Our beagle, Maisie is doing well. She’s had a new buddy for the last twelve months though. Forrester (the tri-color beagle on the card) is our current foster dog with the Triangle Beagle Rescue, and is our sixth foster dog so far. He is a senior foster dog who is around 11 years old. The older foster dogs don’t usually get adopted too quickly, so we’ve had him for a while. If we still have him by the time Colby finishes his PhD, he just might end up becoming a permanent member of the family.

As usual, we’ve done a lot of cycling this year. We took part in just one charity ride though.  We rode in the inaugural Velo4Yellow bike ride in September which raised money for the Livestrong Foundation. Off of the bike, Colby also organized a team in his department for “Movember”, a charity that raises money and awareness for men’s health issues, testicular and prostate cancer in particular. For “Movember”, each of the participants, referred to as “MoBros”, grow mustaches during the month of November. The team of four MoBros raised over $760! Colby also helped out with his Masonic Lodge’s barbecue fundraisers that sell hundreds of plates of Eastern Carolina style barbecue and brought in over $8,000 for the North Carolina Masonic Home for Children, and the Masonic and Eastern Star Home.

As you can tell, it has been a busy year. During all that, Colby has also been feverishly working on his PhD research. He submitted his first paper for peer review last November, but is still waiting to hear any news on that paper. He’s also currently working on finishing up his three PhD experiments, which will be wrapped up by the end of the spring semester. The plan is for Colby to complete the data analysis and writing as soon as possible, successfully defend his dissertation, complete his PhD, publish his current research, and become gainfully employed by the end of 2013. There’s a lot to do between now and then though, as Colby’s PhD adviser would surely tell you.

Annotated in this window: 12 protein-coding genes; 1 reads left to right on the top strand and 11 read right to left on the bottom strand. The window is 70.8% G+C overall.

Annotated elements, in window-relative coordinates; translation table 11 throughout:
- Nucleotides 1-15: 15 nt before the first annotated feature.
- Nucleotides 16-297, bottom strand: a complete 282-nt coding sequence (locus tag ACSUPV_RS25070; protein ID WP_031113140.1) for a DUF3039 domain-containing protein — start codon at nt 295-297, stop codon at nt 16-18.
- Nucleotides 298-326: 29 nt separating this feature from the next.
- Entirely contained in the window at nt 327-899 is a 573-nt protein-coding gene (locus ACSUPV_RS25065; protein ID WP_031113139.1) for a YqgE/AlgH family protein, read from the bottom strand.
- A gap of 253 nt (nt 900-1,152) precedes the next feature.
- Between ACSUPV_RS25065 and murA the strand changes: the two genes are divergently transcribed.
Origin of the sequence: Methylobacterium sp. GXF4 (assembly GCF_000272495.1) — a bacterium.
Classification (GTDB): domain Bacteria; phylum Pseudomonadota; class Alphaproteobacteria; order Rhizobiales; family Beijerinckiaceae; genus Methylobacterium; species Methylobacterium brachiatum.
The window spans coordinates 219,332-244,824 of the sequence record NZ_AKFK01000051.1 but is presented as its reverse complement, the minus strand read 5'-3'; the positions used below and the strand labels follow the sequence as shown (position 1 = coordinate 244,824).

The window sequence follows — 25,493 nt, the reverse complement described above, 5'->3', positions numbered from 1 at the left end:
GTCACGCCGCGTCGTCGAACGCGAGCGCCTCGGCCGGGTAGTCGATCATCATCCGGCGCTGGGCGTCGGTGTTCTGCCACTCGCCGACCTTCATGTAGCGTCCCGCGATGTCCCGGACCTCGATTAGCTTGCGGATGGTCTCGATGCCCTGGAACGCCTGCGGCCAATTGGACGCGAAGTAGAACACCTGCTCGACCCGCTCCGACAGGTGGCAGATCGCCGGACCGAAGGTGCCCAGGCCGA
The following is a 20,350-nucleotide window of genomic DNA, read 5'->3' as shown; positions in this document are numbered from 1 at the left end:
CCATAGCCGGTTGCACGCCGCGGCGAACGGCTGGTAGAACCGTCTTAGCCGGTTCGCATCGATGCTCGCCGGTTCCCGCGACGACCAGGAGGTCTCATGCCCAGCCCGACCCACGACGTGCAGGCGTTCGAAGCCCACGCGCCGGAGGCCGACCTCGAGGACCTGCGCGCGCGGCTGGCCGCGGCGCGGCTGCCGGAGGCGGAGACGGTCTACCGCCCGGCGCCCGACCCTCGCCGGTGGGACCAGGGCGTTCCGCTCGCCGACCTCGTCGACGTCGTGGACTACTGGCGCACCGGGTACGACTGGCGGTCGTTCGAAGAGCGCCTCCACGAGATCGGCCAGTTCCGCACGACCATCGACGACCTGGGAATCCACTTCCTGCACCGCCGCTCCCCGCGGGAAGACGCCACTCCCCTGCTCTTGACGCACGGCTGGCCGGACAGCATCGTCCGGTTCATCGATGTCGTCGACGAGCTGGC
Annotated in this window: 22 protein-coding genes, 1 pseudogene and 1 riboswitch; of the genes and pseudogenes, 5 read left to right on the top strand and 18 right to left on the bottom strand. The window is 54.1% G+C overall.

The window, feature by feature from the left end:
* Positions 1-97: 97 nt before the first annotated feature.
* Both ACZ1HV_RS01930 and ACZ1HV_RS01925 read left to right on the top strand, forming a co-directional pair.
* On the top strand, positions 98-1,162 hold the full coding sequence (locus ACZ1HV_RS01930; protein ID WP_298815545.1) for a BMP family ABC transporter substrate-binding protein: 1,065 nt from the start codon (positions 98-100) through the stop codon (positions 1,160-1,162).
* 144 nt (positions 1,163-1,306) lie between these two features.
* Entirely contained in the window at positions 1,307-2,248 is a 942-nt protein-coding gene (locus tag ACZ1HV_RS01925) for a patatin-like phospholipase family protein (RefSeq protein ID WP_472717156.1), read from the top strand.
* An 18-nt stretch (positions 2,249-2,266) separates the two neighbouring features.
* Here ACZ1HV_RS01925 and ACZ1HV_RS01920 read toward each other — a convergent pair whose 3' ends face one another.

We hope all of you are doing well, and we’re always happy to get news from home – whether it is over the phone, in a letter, in an email, or on a Google+ hangout. We’d love to hear from you! If you want to keep up with us, Colby posts occasionally on <colbyandstacy.wordpress.com> with big news, or interesting stories and adventures. Colby also has his soil science blog <colbydigssoil.com>, just in case you want to learn about soil science, or Colby’s research.

 Happy Groundhog Day!

Stacy, Colby, and Maisie

So that’s our news from the last 12 months. As it turns out, Punxsutawney Phil didn’t see his shadow, so he is predicting an early spring. However Sir Walter Wally, the groundhog from the North Carolina Natural Science Museum, did see his shadow, so apparently North Carolina is still a ways away from spring weather. Also, Foursquare offered a Groundhog Day badge.

Happy Groundhog day everyone!

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This fall semester ended up being a very busy semester indeed. As a result, posts on our blog have been lacking – not because we haven’t had anything to blog about, there just haven’t been enough time. Anyway, here is a post about a field trip I went on in the beginning of October.

I took a course named Watershed Hydrology here at NC State. It was taught Ryan Emanuel. We took a field trip to a research station 7 hours away from campus called the Coweeta Hydrologic Lab.

Coweeta is a large watershed that drains into the Coweeta River.Despite being pretty much all Appalachian mountains, once it was clear cut for timber it was farmed for years causing lots of erosion. The US Forest Service, recognizing the need for scientific study of east coast forest systems, turned it into a research station.

Here is a blog post from Peeling Back the Bark that gives a pretty good history of Coweeta.

Coweeta Experimental Forest entrance sign with administrative building at right, 1942.

As for our field trip our discussions focused on many topics that had been, were, or would be discussed in our class, including: measuring water discharge using stream gaging stations, methods to measure evapotranspiration and other climatology data, the effects of changes in the plant community on the water budget, and much more.

Here are some pictures from the trip. The concrete structures are gaging stations used to measure stream water discharge. The scenic mountain views were taken from the lookout tower on Albert Mountain overlooking the research lab. Enjoy!

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For the weekly Dept. of Soil Science happy hour this week a bunch of graduate students went to a boutique chocolate shop named Escazu Artisan Chocolates. We were given a tour by one of the owners who walked us through the entire process of making chocolate.